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priate forms and connection by the miraculous power of the Graal; and the outline of the building is unexpectedly discovered upon a rock of onyx, which the day before had been cleansed of the weeds and herbage that encumbered it. The access to the sanctuary is rendered invisible to all, except the chosen few, by an impervious forest of cedar, cypress and ebony surrounding it. By the daily contemplation of the Graal, Titurel's life is prolonged to “more than five hundred years:” just as the glorious career of Jemshid was extended to nearly seven centuries from a similar cause; and he only sinks to the sleep of death, from omitting to visit it during the space of
ten days. In Lohengrin, Montsalvaez assumes the place of of
the isle of Avalon in British romance 133; and forms the fabled s' place of retreat of Arthur and his followers. It is here that
the British monarch awaits the hour of his re-appearance upon * earth 234; but far from remaining insensible to those chivalric
133 The retreat of Arthur to the isle into the highest heaven, and the last
of Avalon forms an exact parallel to stage of felicity. (Mone, ubi supra, 62.) he
what Hesiod has sung of the heroes who Something of this kind is absolutely fell in the Trojan war, &c. (Op. et necessary to make many parts of the Dies, 140.) The skolion of Calli- Morte Arthur intelligible ; for that in stratus relative to Harmodius and Ari- this we have to do with the mythological stogeiton shows how late this beautiful Arthur, would be clear even to those fiction continued to be a favourite with who had no knowledge of an historical
the Athenians. In the Islands of the British prince. Not that the compilers de
Blest we hear of Semele being married of these fictions were at all aware of the
to Rhadamanthus, and Helen to ground they were treading, any more ise. Achilles. The offspring of this latter than Homer when he described the
union was a winged boy, Euphorion, contest between Vulcan and the al who was destroyed by Jupiter in the Scamander, believed himself “to be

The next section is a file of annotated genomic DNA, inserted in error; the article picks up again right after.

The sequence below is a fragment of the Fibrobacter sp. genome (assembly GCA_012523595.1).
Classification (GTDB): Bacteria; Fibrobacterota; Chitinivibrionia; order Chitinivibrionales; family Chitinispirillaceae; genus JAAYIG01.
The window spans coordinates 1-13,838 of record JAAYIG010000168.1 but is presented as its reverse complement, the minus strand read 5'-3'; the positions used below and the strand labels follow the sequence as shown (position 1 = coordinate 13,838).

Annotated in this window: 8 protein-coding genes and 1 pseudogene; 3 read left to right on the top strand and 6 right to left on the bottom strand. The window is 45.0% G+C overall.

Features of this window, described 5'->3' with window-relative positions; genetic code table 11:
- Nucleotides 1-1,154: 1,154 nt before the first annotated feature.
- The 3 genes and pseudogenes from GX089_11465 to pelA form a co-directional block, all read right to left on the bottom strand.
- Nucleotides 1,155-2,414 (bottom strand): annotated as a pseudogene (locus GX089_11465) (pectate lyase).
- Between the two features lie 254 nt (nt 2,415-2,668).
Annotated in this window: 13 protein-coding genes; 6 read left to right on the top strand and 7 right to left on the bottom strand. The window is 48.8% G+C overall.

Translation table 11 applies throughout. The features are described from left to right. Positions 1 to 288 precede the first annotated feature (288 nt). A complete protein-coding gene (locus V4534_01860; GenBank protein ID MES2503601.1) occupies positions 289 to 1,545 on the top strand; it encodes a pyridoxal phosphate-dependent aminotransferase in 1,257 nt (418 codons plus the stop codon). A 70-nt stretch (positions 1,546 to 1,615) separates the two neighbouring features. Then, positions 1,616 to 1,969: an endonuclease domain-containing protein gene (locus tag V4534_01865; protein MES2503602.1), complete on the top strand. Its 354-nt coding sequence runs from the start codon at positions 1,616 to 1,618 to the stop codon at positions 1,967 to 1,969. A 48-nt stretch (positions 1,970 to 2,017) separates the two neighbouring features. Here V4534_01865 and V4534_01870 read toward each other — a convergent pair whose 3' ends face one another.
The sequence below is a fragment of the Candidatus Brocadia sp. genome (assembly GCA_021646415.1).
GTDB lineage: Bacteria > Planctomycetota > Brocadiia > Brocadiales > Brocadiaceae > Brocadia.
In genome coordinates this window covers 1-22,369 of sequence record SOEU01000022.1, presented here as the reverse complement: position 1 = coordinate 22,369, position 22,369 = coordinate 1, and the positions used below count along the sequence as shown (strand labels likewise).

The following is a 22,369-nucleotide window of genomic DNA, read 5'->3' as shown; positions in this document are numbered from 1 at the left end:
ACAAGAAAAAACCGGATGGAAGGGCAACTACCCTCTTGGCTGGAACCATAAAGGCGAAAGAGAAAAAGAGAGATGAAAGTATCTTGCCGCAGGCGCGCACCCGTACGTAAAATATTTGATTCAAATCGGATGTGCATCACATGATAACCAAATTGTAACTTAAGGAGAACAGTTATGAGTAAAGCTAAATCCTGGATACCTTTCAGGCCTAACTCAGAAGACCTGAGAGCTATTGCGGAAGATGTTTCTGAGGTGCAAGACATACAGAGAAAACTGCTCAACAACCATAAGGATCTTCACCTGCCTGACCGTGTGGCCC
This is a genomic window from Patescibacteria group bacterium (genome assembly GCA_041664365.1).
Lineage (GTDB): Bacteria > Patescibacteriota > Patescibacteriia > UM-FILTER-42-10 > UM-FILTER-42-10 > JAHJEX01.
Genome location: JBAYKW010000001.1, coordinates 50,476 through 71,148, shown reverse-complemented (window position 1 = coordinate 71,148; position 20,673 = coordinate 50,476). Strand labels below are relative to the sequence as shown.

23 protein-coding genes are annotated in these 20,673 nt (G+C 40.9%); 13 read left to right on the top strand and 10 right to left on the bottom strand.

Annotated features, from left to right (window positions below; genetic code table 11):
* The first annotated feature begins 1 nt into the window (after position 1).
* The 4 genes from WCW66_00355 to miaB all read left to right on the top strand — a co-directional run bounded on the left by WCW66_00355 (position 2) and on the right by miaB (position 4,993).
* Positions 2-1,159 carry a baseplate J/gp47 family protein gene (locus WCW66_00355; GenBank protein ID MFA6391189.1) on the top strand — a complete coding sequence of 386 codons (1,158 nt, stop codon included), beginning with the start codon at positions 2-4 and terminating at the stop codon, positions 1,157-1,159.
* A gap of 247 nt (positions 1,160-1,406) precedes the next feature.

island of Melos. (Ptolem. Hephæst. philosophizing Orphically," to speak c. 4.) Mr. Owen has said of “ Arthur with Philostratus. (Heroic. p. 100. ed. the son of Uthyr Bendragon, that he Boissonnade.) The writers of romance,
was a mythological and probably alle- like the great Mæonian (si licet coma." gorical personage, and the Arcturus or ponere, &c.), appear to have poured
Great Bear” of the celestial sphere. forth in song the sacred lore of an im. It is to be regretted that the Welsh earlier period, but which having already
antiquaries have told us so little of this received a secular or historical cast, mythic Arthur. The Fins, one of the was uttered as such by them with the
oldest European tribes, and whose de- most unsuspecting good faith. le of stinies have been even more evil-starred 134 The doctrine of the metempsychos de than those of the Celts, retain the fol- sis, which formed so conspicuous an wary lowing article of their ancient faith : article of the Celtic creed, would be
When the soul is permitted to ascend sufficient to account for the Breton the shoulders of Ursa Major, it passes tradition relative to Arthur's re-appear
duties which rendered his court an asylum for injured beauty and distressed sovereigns, he still holds a communication with the world, and occasionally dispatches a faithful champion to grant assistance in cases of momentous need 135. Here also the Graal maintains the sanctity of its character; and becomes at once the register of human grievances and necessities, and the interpreter of the will of Heaven as to the best mode of redressing them. But even here its transcendent purity requires a similar degree of unblemished worth in those who consult its dictates: the attendant knights in Arthur's train are too corrupt and sensual to approach the hallowed fane ; and the infant children of Perceval and Lancelot, and the daughter of the courteous Gawaine are alone considered fit to ance upon earth.
A similar belief was the soul of its impurities, re-dispatches it entertained respecting Ogier le Danois, to the upper sun, where it becomes diwhose identity with Helgi, a hero of stinguished for its wisdom or its power, Sæmund's Edda, has been already and in after-time is ranked among the noticed. At the close of the song heroes of public veneration." See Plato's “ Helgi and Svava” it is stated : that Meno 81. and Hermann's disposition these persons were born again; and at of this fragment in the 3rd volume of the end of the second song concerning Heyne's Pindar. In Germany this Helgi Hundings-bane, we have : It tradition respecting the Graal became was believed in the olden time that localized : Four miles from Dann, St. men might be born again. Helgi and Barbara's hill is seen to rise conically Sigrunr are said to have been re from the centre of a plain. By many generated. He was then called Helgi infatuated Germans this hill is called Haddingia-skate; but she, Kara Half- the Graal, who also believe that it condens daughter." The compiler of this tains numerous living persons, whose collection does not fail to add, that in lives will be prolonged till the day of his time this opinion was regarded as judgement, and who pass their time an old-wives' tale. The French Ro. there in a round of continued revelry mances however have perpetuated the and pleasure. Theodoric a Niem. lib. ii. tradition.